A concussion network that treats up to 50 patients per month and that has conducted over 1,000 baseline tests in the past year will be offering free advice to sports players, coaches and parents, farmers and others attending the National Ploughing Championships in Carlow, as well as free baseline testing for one sports team.
The University of Pittsburg Medical Centre (UPMC) concussion network is working with GAA and other sports clubs across the country, as well as schools and universities, offering baseline testing to underage and adult players alongside education and awareness sessions.
Baseline tests provide valuable pre-injury data used to identify and individually treat concussions that occur on or off the field.
Regional workshops involving coaches, medics, parents, teachers and team physiotherapists have been well received, with the results of baseline tests providing data that can be used as a comparison in the event of injury or an accident, on or off the field of play.
The UPMC concussion network, based at UPMC Whitfield Hospital in Waterford, has created the first countrywide network of healthcare providers for the diagnosis and treatment of concussions in people of all ages.
Its team, along with experts from UPMC’s Joint School, will be at the National Ploughing Championships from September 17 to 19, offering workshops and question and answer sessions, explaining what they do and how they can help.
The concussion network’s clinical leads in Ireland include consultant pediatrician Dr. Niamh Lynch, and inter-county team doctors Tadhg Crowley, Kilkenny, Sean Moffatt, Mayo, and Enda Devitt, Galway.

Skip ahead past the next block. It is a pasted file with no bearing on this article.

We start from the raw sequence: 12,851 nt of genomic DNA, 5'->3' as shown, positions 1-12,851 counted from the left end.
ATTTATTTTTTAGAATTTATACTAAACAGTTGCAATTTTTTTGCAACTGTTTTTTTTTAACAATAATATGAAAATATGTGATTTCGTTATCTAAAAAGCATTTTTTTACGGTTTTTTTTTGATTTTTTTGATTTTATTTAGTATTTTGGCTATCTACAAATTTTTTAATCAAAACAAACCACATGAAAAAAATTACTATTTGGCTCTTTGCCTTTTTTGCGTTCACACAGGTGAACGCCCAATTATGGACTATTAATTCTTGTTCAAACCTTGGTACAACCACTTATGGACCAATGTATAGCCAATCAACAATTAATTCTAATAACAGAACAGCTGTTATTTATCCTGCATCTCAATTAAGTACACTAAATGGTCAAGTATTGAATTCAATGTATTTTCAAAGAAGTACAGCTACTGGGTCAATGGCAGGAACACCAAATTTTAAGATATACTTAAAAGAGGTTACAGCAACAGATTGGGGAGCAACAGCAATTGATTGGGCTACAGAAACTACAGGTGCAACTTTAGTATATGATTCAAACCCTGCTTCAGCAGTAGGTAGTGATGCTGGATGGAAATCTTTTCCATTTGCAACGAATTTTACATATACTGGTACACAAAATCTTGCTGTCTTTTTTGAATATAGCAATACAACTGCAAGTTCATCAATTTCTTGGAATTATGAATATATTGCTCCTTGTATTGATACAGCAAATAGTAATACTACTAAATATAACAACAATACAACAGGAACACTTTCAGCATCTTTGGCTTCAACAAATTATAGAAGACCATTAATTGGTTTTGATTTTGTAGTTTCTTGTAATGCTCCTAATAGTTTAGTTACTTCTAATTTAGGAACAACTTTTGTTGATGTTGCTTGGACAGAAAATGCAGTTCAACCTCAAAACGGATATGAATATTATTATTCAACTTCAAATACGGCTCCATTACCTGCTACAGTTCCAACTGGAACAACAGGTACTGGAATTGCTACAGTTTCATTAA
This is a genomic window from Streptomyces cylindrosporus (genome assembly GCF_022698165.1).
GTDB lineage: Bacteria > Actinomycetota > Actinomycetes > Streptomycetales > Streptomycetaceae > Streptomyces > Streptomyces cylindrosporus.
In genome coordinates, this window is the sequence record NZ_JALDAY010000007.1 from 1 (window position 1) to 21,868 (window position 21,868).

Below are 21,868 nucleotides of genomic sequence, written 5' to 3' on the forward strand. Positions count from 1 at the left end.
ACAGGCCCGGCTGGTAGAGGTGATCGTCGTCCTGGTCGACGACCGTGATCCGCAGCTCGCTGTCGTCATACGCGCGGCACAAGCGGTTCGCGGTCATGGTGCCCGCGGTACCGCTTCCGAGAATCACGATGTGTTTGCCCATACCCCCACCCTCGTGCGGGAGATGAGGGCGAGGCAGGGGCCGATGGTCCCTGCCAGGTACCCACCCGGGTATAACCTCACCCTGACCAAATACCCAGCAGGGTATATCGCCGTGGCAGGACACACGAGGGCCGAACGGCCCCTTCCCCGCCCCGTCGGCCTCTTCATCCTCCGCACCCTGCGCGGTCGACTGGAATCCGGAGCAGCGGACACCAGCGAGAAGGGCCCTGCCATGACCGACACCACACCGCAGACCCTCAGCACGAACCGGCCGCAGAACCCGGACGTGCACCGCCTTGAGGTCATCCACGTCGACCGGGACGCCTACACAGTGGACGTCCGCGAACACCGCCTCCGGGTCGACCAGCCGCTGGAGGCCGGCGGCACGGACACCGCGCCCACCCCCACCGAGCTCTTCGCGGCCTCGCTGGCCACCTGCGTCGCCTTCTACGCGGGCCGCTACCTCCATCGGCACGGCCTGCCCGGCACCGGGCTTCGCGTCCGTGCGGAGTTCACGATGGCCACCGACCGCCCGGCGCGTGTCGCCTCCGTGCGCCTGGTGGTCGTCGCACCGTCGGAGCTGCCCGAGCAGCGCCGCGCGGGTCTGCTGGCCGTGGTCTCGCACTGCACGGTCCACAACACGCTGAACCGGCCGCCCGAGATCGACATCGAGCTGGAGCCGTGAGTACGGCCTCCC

They travelled to Pittsburgh for training in the model of targeted, individualised care practiced at the world-renowned UPMC sports medicine concussion programme at the Rooney and Lemieux sports complex, home of the Pittsburgh Steelers, NFL, and Pittsburgh Penguins ice hockey team.
Dr. Tadhg Crowley, UPMC concussion network clinical lead in the south-east region, said that a concussion can be such a serious event, not only for sports but also for daily lives and particularly for younger age groups.
The ‘one-size-fits-all’ approach to concussion treatment may not be right for everyone. The UPMC programme is a safe, measured and controlled method of diagnosing and treating concussions and the neuro-cognitive baseline test because it has measured the norm for a sports player pre-injury – a particularly important development.
Evaluations and treatment through this growing network of clinicians are currently available at locations in Waterford; Cork; Dublin; Kilkenny; Galway; Mayo; and Belfast.
The network also delivers education sessions at sporting clubs and schools across the country, talking to players, parents, coaches and managers about the signs and symptoms of concussions and how it can affect all aspects of their lives, not only the ability to play sports.
Sports-related concussion recovery time may be reduced if athletes are removed from participation, Dr. Anthony Kontos, UPMC sports medicine concussion programme research director and Dr. Micky Collins, UPMC sports medicine concussion programme clinical director, have stated on previous visits to this country.
Immediate removal from play is the first step in mitigating prolonged sports-related concussions, they stated.
The Irish team will hold twice daily workshops at UPMC’s tent at the ‘Ploughing’, open to parents, coaches, players and anyone with an interest in the topic.
Knee and hip replacement
Medical staff from the UPMC Whitfield Hospital Joint School will also be on hand to discuss knee and hip replacement surgery. The hospital offers a complete support and education service for joint replacement patients, from diagnosis through to recovery.
To win baseline testing for your sports team, drop by the UPMC tent at the National Ploughing Championships. For more information, visit: www.upmc.ie.